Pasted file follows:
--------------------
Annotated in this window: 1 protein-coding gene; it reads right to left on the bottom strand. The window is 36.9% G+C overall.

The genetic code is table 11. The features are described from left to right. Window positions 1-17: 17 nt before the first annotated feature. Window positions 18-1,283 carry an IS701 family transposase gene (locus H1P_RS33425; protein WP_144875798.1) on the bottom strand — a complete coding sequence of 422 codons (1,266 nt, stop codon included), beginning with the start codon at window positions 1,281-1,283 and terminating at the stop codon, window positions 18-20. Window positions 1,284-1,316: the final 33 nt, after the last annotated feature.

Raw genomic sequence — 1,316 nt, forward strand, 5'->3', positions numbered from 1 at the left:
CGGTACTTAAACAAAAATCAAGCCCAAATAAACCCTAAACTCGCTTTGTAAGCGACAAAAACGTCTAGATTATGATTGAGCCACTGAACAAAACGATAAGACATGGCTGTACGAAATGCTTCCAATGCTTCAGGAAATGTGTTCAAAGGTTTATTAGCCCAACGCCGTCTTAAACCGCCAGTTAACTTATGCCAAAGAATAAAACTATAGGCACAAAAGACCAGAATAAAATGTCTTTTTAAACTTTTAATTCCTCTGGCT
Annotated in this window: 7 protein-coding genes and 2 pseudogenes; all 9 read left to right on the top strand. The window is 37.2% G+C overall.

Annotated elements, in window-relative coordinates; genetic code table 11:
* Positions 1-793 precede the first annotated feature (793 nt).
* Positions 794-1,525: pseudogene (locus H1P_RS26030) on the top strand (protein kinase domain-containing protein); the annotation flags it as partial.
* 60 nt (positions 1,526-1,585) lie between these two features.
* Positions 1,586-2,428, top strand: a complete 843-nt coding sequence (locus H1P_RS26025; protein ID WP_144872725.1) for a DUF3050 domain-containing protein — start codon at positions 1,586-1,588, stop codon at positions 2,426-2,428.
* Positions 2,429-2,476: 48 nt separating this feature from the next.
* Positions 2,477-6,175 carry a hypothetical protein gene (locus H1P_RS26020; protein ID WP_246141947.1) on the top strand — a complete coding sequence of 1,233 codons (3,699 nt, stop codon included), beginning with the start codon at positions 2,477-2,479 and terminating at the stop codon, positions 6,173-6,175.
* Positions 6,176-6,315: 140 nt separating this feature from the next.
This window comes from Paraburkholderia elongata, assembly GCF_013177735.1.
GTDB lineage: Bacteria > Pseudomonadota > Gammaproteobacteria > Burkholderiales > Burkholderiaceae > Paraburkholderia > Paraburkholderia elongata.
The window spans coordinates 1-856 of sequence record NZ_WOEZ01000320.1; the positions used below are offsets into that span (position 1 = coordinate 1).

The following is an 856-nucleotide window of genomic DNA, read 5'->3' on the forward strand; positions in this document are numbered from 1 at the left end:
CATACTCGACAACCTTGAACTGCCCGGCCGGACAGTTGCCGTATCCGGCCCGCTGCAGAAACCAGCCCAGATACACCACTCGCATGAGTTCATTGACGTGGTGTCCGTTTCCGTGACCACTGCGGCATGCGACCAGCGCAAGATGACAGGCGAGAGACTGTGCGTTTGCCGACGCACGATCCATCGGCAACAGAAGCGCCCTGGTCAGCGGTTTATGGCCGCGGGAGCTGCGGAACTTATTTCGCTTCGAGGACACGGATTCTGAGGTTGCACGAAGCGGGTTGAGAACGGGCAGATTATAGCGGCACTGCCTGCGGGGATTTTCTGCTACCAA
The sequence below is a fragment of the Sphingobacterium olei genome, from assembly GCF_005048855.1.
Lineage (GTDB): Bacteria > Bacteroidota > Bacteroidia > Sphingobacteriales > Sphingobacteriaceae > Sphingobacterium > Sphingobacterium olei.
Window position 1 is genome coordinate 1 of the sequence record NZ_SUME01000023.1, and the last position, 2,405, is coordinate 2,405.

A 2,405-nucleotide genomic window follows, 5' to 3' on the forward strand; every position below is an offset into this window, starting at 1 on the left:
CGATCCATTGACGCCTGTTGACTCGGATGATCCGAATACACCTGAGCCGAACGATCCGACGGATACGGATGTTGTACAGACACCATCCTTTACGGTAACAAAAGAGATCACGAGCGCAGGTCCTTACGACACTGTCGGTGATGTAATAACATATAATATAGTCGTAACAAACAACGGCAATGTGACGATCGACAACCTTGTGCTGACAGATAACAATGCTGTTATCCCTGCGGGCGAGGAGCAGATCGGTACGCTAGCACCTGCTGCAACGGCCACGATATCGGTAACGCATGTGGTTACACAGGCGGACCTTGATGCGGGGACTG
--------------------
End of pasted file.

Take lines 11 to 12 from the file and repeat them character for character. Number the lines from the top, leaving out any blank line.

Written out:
* Positions 2,429-2,476: 48 nt separating this feature from the next.
* Positions 2,477-6,175 carry a hypothetical protein gene (locus H1P_RS26020; protein ID WP_246141947.1) on the top strand — a complete coding sequence of 1,233 codons (3,699 nt, stop codon included), beginning with the start codon at positions 2,477-2,479 and terminating at the stop codon, positions 6,173-6,175.